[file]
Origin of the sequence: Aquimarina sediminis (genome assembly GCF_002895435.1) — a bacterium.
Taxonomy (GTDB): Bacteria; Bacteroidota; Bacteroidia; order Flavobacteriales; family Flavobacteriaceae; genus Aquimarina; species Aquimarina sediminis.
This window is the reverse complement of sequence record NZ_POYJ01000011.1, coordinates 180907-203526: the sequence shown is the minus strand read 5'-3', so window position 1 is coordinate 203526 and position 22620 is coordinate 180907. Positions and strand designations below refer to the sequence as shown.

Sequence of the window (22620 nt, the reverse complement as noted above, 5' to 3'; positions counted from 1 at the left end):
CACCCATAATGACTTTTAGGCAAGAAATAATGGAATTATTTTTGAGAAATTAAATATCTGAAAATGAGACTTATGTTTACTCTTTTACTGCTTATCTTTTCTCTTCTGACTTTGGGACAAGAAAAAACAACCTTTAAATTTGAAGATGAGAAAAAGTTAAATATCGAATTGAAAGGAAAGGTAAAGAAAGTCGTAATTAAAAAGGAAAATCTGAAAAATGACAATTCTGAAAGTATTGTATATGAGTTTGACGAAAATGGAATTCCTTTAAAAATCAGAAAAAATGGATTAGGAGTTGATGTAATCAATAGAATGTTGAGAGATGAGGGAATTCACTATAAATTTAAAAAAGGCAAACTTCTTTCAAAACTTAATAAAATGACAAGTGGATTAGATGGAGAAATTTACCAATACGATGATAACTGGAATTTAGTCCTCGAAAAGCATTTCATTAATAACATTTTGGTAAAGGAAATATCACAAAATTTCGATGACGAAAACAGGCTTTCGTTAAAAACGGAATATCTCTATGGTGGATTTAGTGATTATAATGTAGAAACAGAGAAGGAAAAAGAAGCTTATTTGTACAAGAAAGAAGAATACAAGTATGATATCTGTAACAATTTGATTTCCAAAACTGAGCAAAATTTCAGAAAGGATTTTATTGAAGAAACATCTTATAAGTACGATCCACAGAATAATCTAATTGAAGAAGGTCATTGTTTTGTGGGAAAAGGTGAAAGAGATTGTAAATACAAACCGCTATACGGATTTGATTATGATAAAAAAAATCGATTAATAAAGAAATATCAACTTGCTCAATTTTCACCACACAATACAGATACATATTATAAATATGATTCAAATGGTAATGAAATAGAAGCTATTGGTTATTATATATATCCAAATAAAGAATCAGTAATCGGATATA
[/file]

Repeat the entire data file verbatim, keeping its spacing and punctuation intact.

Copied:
Origin of the sequence: Aquimarina sediminis (genome assembly GCF_002895435.1) — a bacterium.
Taxonomy (GTDB): Bacteria; Bacteroidota; Bacteroidia; order Flavobacteriales; family Flavobacteriaceae; genus Aquimarina; species Aquimarina sediminis.
This window is the reverse complement of sequence record NZ_POYJ01000011.1, coordinates 180907-203526: the sequence shown is the minus strand read 5'-3', so window position 1 is coordinate 203526 and position 22620 is coordinate 180907. Positions and strand designations below refer to the sequence as shown.

Sequence of the window (22620 nt, the reverse complement as noted above, 5' to 3'; positions counted from 1 at the left end):
CACCCATAATGACTTTTAGGCAAGAAATAATGGAATTATTTTTGAGAAATTAAATATCTGAAAATGAGACTTATGTTTACTCTTTTACTGCTTATCTTTTCTCTTCTGACTTTGGGACAAGAAAAAACAACCTTTAAATTTGAAGATGAGAAAAAGTTAAATATCGAATTGAAAGGAAAGGTAAAGAAAGTCGTAATTAAAAAGGAAAATCTGAAAAATGACAATTCTGAAAGTATTGTATATGAGTTTGACGAAAATGGAATTCCTTTAAAAATCAGAAAAAATGGATTAGGAGTTGATGTAATCAATAGAATGTTGAGAGATGAGGGAATTCACTATAAATTTAAAAAAGGCAAACTTCTTTCAAAACTTAATAAAATGACAAGTGGATTAGATGGAGAAATTTACCAATACGATGATAACTGGAATTTAGTCCTCGAAAAGCATTTCATTAATAACATTTTGGTAAAGGAAATATCACAAAATTTCGATGACGAAAACAGGCTTTCGTTAAAAACGGAATATCTCTATGGTGGATTTAGTGATTATAATGTAGAAACAGAGAAGGAAAAAGAAGCTTATTTGTACAAGAAAGAAGAATACAAGTATGATATCTGTAACAATTTGATTTCCAAAACTGAGCAAAATTTCAGAAAGGATTTTATTGAAGAAACATCTTATAAGTACGATCCACAGAATAATCTAATTGAAGAAGGTCATTGTTTTGTGGGAAAAGGTGAAAGAGATTGTAAATACAAACCGCTATACGGATTTGATTATGATAAAAAAAATCGATTAATAAAGAAATATCAACTTGCTCAATTTTCACCACACAATACAGATACATATTATAAATATGATTCAAATGGTAATGAAATAGAAGCTATTGGTTATTATATATATCCAAATAAAGAATCAGTAATCGGATATA